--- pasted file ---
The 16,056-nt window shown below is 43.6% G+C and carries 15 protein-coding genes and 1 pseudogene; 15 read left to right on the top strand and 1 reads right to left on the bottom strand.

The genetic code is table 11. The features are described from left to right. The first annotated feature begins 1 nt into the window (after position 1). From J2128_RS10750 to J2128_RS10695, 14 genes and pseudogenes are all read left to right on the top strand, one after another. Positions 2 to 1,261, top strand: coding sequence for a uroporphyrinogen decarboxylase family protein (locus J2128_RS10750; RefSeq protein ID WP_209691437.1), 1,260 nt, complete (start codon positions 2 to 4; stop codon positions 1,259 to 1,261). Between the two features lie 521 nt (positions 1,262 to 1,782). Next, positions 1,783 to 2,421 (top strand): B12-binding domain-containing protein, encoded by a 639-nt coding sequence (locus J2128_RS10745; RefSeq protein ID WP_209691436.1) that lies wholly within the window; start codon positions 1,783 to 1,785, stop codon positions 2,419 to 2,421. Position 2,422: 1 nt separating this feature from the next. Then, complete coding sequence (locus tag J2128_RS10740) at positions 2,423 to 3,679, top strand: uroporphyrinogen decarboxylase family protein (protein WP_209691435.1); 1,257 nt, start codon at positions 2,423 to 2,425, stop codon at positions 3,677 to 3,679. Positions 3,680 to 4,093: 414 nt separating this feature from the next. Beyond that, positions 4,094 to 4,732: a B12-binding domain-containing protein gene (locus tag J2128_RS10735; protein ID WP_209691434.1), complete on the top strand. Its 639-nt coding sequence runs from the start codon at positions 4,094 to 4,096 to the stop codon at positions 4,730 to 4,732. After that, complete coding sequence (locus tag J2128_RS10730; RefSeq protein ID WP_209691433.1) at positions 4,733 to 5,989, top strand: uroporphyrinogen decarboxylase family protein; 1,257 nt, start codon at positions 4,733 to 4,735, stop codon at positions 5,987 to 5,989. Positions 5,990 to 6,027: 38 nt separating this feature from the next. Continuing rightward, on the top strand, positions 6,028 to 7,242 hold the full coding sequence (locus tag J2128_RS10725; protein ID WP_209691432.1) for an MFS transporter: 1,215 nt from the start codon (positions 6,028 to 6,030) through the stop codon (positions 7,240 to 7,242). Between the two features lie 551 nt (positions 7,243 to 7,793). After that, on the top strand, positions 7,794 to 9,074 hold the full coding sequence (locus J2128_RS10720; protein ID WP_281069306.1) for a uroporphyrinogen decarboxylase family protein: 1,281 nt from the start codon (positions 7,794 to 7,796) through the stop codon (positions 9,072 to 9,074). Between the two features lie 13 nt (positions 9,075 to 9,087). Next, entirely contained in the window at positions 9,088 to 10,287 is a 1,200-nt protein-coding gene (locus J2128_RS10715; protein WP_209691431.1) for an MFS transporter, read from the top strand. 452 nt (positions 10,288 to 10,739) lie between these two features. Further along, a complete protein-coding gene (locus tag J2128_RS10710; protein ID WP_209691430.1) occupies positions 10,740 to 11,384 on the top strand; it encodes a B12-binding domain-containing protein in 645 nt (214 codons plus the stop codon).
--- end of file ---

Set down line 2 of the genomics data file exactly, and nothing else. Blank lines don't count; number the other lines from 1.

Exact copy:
The genetic code is table 11. The features are described from left to right. The first annotated feature begins 1 nt into the window (after position 1). From J2128_RS10750 to J2128_RS10695, 14 genes and pseudogenes are all read left to right on the top strand, one after another. Positions 2 to 1,261, top strand: coding sequence for a uroporphyrinogen decarboxylase family protein (locus J2128_RS10750; RefSeq protein ID WP_209691437.1), 1,260 nt, complete (start codon positions 2 to 4; stop codon positions 1,259 to 1,261). Between the two features lie 521 nt (positions 1,262 to 1,782). Next, positions 1,783 to 2,421 (top strand): B12-binding domain-containing protein, encoded by a 639-nt coding sequence (locus J2128_RS10745; RefSeq protein ID WP_209691436.1) that lies wholly within the window; start codon positions 1,783 to 1,785, stop codon positions 2,419 to 2,421. Position 2,422: 1 nt separating this feature from the next. Then, complete coding sequence (locus tag J2128_RS10740) at positions 2,423 to 3,679, top strand: uroporphyrinogen decarboxylase family protein (protein WP_209691435.1); 1,257 nt, start codon at positions 2,423 to 2,425, stop codon at positions 3,677 to 3,679. Positions 3,680 to 4,093: 414 nt separating this feature from the next. Beyond that, positions 4,094 to 4,732: a B12-binding domain-containing protein gene (locus tag J2128_RS10735; protein ID WP_209691434.1), complete on the top strand. Its 639-nt coding sequence runs from the start codon at positions 4,094 to 4,096 to the stop codon at positions 4,730 to 4,732. After that, complete coding sequence (locus tag J2128_RS10730; RefSeq protein ID WP_209691433.1) at positions 4,733 to 5,989, top strand: uroporphyrinogen decarboxylase family protein; 1,257 nt, start codon at positions 4,733 to 4,735, stop codon at positions 5,987 to 5,989. Positions 5,990 to 6,027: 38 nt separating this feature from the next. Continuing rightward, on the top strand, positions 6,028 to 7,242 hold the full coding sequence (locus tag J2128_RS10725; protein ID WP_209691432.1) for an MFS transporter: 1,215 nt from the start codon (positions 6,028 to 6,030) through the stop codon (positions 7,240 to 7,242). Between the two features lie 551 nt (positions 7,243 to 7,793). After that, on the top strand, positions 7,794 to 9,074 hold the full coding sequence (locus J2128_RS10720; protein ID WP_281069306.1) for a uroporphyrinogen decarboxylase family protein: 1,281 nt from the start codon (positions 7,794 to 7,796) through the stop codon (positions 9,072 to 9,074). Between the two features lie 13 nt (positions 9,075 to 9,087). Next, entirely contained in the window at positions 9,088 to 10,287 is a 1,200-nt protein-coding gene (locus J2128_RS10715; protein WP_209691431.1) for an MFS transporter, read from the top strand. 452 nt (positions 10,288 to 10,739) lie between these two features. Further along, a complete protein-coding gene (locus tag J2128_RS10710; protein ID WP_209691430.1) occupies positions 10,740 to 11,384 on the top strand; it encodes a B12-binding domain-containing protein in 645 nt (214 codons plus the stop codon).